What is Sexuality?
Sexuality is the term used to describe how a person expresses their sexual identity. It's about values and emotions and how you feel about yourself as well as about sexual behaviour. It's who you are attracted to and how you choose to express that sexuality.
Sexuality is a complex area of human experience. Sexual identity is not necessarily fixed for life and is dependent on a combination of factors involving our own individual natures. Like many other personality traits it seems to be formed by the time we reach our teenage years, although it may not be until much later that we come to terms with and accept it.
The Office for National Statistics (ONS) says that in the 2009 Integrated Household Survey it found that 480,000 people (1% of the population of the UK) classed themselves as Gay or Lesbian and 245,000 (0.5% of the UK population) described themselves as bisexual. No data was captured on the transgender community.
Coming Out (to yourself)
It can be very scary when you first realise you may be gay. You may be having feelings for members of the same sex but at the same time may not want to be seen as different or may be worried some people might not accept you. Some people are made to feel guilty about their sexuality, as if it is 'wrong' to be gay, lesbian, bisexual or transgender so your emotions can be in turmoil. The important thing to remember is that it is ok.
If you want someone to talk to during this time, the Counselling Service will be happy to help you.
Coming out (to others)
It is important, wherever possible, to choose who to come out to and how to do this and not to feel under pressure to do anything you do not feel comfortable with. One way might be to find sympathetic people to come out to first. There are a number of help lines and agencies as well as the University Counselling Service where you can talk through your thoughts and feelings about this in confidence first.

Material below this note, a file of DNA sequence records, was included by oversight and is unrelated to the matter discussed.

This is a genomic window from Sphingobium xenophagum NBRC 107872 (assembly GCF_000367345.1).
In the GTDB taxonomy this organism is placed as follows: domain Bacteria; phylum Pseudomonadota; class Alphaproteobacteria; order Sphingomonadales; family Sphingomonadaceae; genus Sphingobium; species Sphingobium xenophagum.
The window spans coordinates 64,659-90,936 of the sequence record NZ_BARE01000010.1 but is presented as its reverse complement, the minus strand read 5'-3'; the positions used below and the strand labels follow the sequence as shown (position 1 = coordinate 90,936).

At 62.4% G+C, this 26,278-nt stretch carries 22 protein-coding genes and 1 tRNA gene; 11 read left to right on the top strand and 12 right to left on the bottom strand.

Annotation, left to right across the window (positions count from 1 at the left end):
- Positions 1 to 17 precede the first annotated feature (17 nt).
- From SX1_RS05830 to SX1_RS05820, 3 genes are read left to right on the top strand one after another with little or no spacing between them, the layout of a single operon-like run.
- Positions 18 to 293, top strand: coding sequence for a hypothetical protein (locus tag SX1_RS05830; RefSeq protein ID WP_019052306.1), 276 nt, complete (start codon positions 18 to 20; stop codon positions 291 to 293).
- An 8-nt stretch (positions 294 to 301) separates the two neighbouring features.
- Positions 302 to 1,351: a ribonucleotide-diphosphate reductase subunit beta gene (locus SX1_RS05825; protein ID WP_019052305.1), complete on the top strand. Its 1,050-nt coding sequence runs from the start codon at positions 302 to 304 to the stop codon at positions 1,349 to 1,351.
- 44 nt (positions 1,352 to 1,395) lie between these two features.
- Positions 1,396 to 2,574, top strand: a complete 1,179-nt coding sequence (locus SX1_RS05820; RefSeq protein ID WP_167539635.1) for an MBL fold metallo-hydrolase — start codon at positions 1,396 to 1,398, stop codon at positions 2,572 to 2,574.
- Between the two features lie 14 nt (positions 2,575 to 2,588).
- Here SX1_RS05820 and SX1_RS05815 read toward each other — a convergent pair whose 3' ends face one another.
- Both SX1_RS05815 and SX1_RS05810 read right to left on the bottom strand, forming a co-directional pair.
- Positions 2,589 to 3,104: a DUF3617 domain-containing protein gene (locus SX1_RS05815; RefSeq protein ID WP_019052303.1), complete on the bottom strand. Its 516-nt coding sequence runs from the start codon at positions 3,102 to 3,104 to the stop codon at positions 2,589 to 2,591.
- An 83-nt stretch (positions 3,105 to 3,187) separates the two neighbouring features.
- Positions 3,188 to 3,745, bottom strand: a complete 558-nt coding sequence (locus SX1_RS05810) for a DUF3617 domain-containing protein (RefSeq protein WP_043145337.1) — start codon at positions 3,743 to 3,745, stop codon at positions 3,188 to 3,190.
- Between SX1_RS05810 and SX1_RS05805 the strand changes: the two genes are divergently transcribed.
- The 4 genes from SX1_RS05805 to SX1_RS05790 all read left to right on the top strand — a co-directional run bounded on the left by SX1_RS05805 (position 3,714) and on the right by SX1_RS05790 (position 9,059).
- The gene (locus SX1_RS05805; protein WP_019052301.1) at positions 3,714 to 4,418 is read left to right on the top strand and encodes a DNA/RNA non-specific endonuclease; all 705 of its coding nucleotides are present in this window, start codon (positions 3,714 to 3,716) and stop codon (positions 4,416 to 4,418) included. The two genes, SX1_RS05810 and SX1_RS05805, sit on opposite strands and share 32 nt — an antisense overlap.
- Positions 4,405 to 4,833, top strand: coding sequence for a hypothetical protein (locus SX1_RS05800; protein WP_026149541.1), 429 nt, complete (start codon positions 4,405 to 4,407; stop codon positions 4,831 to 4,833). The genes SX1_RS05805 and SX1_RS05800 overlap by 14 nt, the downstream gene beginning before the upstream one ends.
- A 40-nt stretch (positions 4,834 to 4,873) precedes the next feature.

Some things to consider when you are thinking of coming out:
- Look for sympathetic people to come out to first. Is there someone you know who you would trust to speak to about it first? This can be a big help.
- Do things at your own pace - it's your life and your sexuality. Don't feel you have to tell people until you are ready.
- Everyone doesn't have to know. Your sexuality is your own business. You don't have to share it with people unless you particularly want to.
- Don't be too put off by an initial bad reaction. Many people react badly when they are faced with something that has shocked them.
- Don't assume people are homophobic just because they make anti-gay jokes. Often people haven't really thought it through, and don't do so until someone close to them comes out.
- Sadly the opposite can also be true. Just because people claim to be open minded and accepting of others doesn't mean that they cannot be quite fixed and judgemental in their view of gays and lesbians.
- Choose your medium. If you are worried that someone will be very hostile, writing might give them time to take in the news better.
- Don't feel guilty! Easier said than done - but you don't have to blame yourself if someone reacts badly.
It is common for people at different stages in their lives to be unsure of their sexual identity. Some experiment with different partners in order to come to a decision. Whatever your sexual identity, it is better to wait to have sex until you are sure that you are with the person you really want to have sex with so that you retain respect for both yourself and the other person.